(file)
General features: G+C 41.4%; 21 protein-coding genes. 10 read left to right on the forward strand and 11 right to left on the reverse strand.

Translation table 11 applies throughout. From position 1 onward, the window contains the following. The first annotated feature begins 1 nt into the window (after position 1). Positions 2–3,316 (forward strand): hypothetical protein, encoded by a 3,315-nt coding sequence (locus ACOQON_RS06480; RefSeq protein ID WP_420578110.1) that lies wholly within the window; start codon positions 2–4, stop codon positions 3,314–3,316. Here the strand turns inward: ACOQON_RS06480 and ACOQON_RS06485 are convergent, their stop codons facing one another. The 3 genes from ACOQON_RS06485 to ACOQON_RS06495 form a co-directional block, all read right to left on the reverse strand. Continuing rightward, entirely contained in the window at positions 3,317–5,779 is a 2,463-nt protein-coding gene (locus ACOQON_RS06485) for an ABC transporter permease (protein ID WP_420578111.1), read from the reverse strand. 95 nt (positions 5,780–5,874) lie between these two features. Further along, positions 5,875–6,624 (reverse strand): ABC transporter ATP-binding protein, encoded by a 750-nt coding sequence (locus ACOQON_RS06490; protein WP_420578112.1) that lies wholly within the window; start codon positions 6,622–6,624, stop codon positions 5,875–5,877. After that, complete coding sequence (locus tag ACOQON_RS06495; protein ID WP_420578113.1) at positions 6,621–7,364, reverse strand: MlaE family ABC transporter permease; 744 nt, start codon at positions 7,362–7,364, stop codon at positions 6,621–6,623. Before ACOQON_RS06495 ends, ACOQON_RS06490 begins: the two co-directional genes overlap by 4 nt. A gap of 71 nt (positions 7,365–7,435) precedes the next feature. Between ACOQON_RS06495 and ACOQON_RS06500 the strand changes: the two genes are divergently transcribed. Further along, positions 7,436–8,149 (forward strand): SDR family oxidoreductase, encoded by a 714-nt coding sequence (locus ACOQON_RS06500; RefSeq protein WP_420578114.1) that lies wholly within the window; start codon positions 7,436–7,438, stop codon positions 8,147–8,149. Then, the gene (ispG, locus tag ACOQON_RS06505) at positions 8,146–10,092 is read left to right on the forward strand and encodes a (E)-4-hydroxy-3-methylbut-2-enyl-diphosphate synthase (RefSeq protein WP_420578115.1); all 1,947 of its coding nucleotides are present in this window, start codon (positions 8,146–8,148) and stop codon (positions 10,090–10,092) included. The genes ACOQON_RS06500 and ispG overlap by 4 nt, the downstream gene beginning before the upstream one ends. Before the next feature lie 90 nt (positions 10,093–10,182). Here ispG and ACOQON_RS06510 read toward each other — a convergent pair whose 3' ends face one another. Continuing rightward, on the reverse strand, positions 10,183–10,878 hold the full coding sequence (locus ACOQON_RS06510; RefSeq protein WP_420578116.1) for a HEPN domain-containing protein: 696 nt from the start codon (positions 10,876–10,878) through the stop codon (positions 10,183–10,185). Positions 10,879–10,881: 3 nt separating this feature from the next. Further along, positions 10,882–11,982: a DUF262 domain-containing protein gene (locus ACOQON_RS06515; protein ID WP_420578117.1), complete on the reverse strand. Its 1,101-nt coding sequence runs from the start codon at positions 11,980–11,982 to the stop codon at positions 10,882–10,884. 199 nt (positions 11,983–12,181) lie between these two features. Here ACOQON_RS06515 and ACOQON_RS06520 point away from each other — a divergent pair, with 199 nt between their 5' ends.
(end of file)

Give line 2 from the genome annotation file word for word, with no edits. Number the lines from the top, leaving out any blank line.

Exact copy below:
Translation table 11 applies throughout. From position 1 onward, the window contains the following. The first annotated feature begins 1 nt into the window (after position 1). Positions 2–3,316 (forward strand): hypothetical protein, encoded by a 3,315-nt coding sequence (locus ACOQON_RS06480; RefSeq protein ID WP_420578110.1) that lies wholly within the window; start codon positions 2–4, stop codon positions 3,314–3,316. Here the strand turns inward: ACOQON_RS06480 and ACOQON_RS06485 are convergent, their stop codons facing one another. The 3 genes from ACOQON_RS06485 to ACOQON_RS06495 form a co-directional block, all read right to left on the reverse strand. Continuing rightward, entirely contained in the window at positions 3,317–5,779 is a 2,463-nt protein-coding gene (locus ACOQON_RS06485) for an ABC transporter permease (protein ID WP_420578111.1), read from the reverse strand. 95 nt (positions 5,780–5,874) lie between these two features. Further along, positions 5,875–6,624 (reverse strand): ABC transporter ATP-binding protein, encoded by a 750-nt coding sequence (locus ACOQON_RS06490; protein WP_420578112.1) that lies wholly within the window; start codon positions 6,622–6,624, stop codon positions 5,875–5,877. After that, complete coding sequence (locus tag ACOQON_RS06495; protein ID WP_420578113.1) at positions 6,621–7,364, reverse strand: MlaE family ABC transporter permease; 744 nt, start codon at positions 7,362–7,364, stop codon at positions 6,621–6,623. Before ACOQON_RS06495 ends, ACOQON_RS06490 begins: the two co-directional genes overlap by 4 nt. A gap of 71 nt (positions 7,365–7,435) precedes the next feature. Between ACOQON_RS06495 and ACOQON_RS06500 the strand changes: the two genes are divergently transcribed. Further along, positions 7,436–8,149 (forward strand): SDR family oxidoreductase, encoded by a 714-nt coding sequence (locus ACOQON_RS06500; RefSeq protein WP_420578114.1) that lies wholly within the window; start codon positions 7,436–7,438, stop codon positions 8,147–8,149. Then, the gene (ispG, locus tag ACOQON_RS06505) at positions 8,146–10,092 is read left to right on the forward strand and encodes a (E)-4-hydroxy-3-methylbut-2-enyl-diphosphate synthase (RefSeq protein WP_420578115.1); all 1,947 of its coding nucleotides are present in this window, start codon (positions 8,146–8,148) and stop codon (positions 10,090–10,092) included. The genes ACOQON_RS06500 and ispG overlap by 4 nt, the downstream gene beginning before the upstream one ends. Before the next feature lie 90 nt (positions 10,093–10,182). Here ispG and ACOQON_RS06510 read toward each other — a convergent pair whose 3' ends face one another. Continuing rightward, on the reverse strand, positions 10,183–10,878 hold the full coding sequence (locus ACOQON_RS06510; RefSeq protein WP_420578116.1) for a HEPN domain-containing protein: 696 nt from the start codon (positions 10,876–10,878) through the stop codon (positions 10,183–10,185). Positions 10,879–10,881: 3 nt separating this feature from the next. Further along, positions 10,882–11,982: a DUF262 domain-containing protein gene (locus ACOQON_RS06515; protein ID WP_420578117.1), complete on the reverse strand. Its 1,101-nt coding sequence runs from the start codon at positions 11,980–11,982 to the stop codon at positions 10,882–10,884. 199 nt (positions 11,983–12,181) lie between these two features. Here ACOQON_RS06515 and ACOQON_RS06520 point away from each other — a divergent pair, with 199 nt between their 5' ends.